"Insular" is not the issue. And the statement itself is subjective and open ended. Satmar encourages their students to go out into the world and work for a living after marriage, and Chaim Berlin encourages them to learn in Kollel. So does that mean that Chaim Berlin is insular and Satmar is not? The reality is, "insular" is not a value or a criterion, or a standard used in considering any course of action. Only the Torah is.


Rav Moshe is not more lenient in the last volume of Igros Moshe (even though the last volume is not 100% reliable). He says the reason people don’t object more to college is that it wont help, and also people go for parnassa reasons, and some people anyway wont do anything better with their time. The next paragraph where he discusses going to college where there are no girls is referring, as he says to someone who goes for the "right reasons", meaning, for Parnassa.


Secular knowledge is only worth pursuing if it has some kind of practical value. Lamm said that "all knowledge is from G-d" and therefore even without any utilitarian purpose, knowledge in and of itself, all knowledge, is worth pursuing.

I said this makes no sense, one of the reasons being, much knowledge that is taught in universities is artificial, man-made opinions about things rather than objective science, such as law. And MTV.

So you tell me that law is different than MTV since it has a practical value.

Fine. Bit the issue is, is secular knowledge worth pursuing NOT because of its practical value, but by virtue of the fact that it is "knowledge"? Which is a question that Lamm would answer "yes", an answer which your post, which says that law does have a practical utilitarian value, does not support.

If Norman Lamm has a definition for knowledge different than the dictionary, and different than "information", please let him tell it to us. What does he consider knowledge? Only what the secular universities teach? That’s precisely the point. If "all" knowledge is form G-d, then, well, they all equally come from G-d. If not "all", then what? The Torah says only secular knowledge with practical value, that can be used as a tool is worth pursuing. That’s not the MO view according to Lamm.

So again I ask, if knowledge is worth pursuing even with no practical value, does this mean "all" knowledge? If not, then what? Which knowledge does not "come from G-d"?

Incidentally, I disagree with the value aspect of law as well. Of course we need to know how to deal with our legal issues. That's why we hire lawyers - which can be non-Jews. We don't need to be lawyers.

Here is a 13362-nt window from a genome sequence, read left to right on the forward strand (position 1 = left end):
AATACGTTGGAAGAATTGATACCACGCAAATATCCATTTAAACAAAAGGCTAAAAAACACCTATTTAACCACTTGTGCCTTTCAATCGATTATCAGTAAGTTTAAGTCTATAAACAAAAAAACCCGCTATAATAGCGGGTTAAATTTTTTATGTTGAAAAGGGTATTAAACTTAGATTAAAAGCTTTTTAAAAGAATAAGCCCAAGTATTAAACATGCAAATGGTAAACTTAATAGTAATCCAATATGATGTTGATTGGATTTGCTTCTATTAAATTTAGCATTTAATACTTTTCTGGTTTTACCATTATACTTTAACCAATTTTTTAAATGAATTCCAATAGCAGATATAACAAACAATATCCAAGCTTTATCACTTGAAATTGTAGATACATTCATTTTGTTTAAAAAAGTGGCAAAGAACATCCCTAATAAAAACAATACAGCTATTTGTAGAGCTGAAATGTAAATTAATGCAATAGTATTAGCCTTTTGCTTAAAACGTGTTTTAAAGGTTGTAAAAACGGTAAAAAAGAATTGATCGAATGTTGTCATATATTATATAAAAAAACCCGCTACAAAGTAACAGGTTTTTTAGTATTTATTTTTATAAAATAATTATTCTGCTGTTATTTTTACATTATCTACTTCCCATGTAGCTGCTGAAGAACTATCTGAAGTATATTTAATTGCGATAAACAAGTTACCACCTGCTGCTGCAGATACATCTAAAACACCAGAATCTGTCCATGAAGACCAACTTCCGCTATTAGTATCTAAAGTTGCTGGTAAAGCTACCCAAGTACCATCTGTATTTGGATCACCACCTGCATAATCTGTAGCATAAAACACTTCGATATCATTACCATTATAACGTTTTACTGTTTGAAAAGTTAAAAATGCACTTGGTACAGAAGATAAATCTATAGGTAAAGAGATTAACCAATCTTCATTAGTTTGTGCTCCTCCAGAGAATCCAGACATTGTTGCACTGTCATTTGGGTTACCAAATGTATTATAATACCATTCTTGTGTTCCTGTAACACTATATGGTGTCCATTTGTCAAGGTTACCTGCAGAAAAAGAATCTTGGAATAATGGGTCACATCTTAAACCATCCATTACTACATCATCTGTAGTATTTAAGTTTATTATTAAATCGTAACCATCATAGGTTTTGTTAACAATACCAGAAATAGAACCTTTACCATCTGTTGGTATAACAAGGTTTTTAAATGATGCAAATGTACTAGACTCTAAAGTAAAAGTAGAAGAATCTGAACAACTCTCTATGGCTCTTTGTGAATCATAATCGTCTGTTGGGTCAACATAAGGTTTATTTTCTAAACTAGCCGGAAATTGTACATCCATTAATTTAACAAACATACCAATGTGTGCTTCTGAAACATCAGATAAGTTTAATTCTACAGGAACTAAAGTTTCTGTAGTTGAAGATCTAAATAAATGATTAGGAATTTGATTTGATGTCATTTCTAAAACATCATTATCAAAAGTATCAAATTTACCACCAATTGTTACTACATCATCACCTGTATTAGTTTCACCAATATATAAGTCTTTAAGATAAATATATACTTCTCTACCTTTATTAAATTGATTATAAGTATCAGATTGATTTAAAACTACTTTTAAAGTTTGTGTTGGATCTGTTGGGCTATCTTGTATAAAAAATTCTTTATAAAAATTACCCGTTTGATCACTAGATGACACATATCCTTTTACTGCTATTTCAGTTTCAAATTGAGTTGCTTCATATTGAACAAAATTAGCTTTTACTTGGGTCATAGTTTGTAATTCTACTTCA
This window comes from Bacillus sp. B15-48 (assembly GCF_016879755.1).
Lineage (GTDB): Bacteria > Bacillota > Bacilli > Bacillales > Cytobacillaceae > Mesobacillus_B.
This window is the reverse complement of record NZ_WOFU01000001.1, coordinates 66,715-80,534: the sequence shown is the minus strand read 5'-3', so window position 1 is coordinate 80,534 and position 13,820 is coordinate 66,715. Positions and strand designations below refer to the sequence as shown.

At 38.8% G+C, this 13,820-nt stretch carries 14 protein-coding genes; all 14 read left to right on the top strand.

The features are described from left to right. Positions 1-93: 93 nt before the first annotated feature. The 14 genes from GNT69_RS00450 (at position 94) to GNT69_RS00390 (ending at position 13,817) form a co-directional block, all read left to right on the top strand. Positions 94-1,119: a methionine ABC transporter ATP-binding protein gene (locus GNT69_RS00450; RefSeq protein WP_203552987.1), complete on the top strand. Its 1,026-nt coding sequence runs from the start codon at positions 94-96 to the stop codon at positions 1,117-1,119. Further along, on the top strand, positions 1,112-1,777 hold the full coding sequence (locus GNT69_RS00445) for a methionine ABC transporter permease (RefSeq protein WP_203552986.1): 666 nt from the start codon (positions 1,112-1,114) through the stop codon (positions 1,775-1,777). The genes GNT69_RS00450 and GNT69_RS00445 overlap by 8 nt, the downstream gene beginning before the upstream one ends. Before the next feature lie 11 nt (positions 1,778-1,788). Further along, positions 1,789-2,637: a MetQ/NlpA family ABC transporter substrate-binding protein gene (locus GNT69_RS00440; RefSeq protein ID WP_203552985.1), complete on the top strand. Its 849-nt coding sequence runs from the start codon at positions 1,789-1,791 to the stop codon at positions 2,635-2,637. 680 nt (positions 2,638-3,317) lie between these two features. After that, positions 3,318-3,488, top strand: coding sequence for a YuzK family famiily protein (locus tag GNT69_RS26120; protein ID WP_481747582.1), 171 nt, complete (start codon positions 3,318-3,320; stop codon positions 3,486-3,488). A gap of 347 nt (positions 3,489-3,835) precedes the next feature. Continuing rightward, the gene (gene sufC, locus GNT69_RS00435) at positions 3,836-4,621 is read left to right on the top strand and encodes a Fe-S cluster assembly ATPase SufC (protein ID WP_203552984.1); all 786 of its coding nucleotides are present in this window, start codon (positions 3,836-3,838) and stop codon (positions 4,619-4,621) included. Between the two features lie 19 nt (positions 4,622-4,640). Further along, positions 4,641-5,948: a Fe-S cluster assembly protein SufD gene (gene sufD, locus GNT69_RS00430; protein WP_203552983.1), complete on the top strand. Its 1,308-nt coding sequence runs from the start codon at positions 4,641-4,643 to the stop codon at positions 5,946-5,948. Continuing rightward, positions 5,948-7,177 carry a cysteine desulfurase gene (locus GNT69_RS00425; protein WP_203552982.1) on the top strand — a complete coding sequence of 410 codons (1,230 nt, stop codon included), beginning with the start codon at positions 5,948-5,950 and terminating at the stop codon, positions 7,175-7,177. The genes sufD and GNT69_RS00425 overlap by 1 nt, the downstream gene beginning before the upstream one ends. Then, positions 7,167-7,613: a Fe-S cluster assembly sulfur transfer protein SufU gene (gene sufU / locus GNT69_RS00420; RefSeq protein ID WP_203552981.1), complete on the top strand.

What Rabbi Lamm meant was, any knowledge the secular world considers "valuable" they consider "valuable" too. That is the problem. Ancient Greek is a lot less useful than ghetto slang.

Doesn't all "information" come from G-d the same way as "knowledge" does? According to Dr. Lamm's logic, there should be no difference. And if he means to say that they only teach things with a practical value, that contradicts his whole thesis, which states that the difference between the MO and the traditional Orthodox is that MO believes in learning secular studies for no practical reason, except its intrinsic value (this was also one of the main points of his "goodbye" speech).

The problem is, WHAT intrinsic value? Where did it get this value? And how did he decide what is considered valuable and not? The whole thing is just a type of assimilation into non-Jewish culture and an acceptance of their lifestyle and values, and making them into c"v something Jewish. From a Jewish perspective - and a logical one - the whole thing is meaningless.


Just because Hashem made something does not make it a Mitzvah to pursue - G-d make poison too, right? Nor does it mean it is not a waste of time to pursue it.

So the whole idea is not logical to begin with. His cause does not lead to his conclusion.

Halachicly - learning Torah is a Mitzvah. Pursuing other studies is Bitul Torah and/or a Bizayon HaTorah, as the Halachah clearly states, quoted numerous places on the boards. Where necessary for utilitarian purposes, such pursuits are permitted. But only as necessary tools for living, the same as, say, a pot or pan, or bathroom. But they are not more intrinsically valuable than any other of G-d's creations, such as pots, or pans, or bathrooms.


Modern Orthodoxy has no definition. It’s just a term and a copyright on it has never been acquired. It's not a Torah term but a social one and anyone who wants to use it can.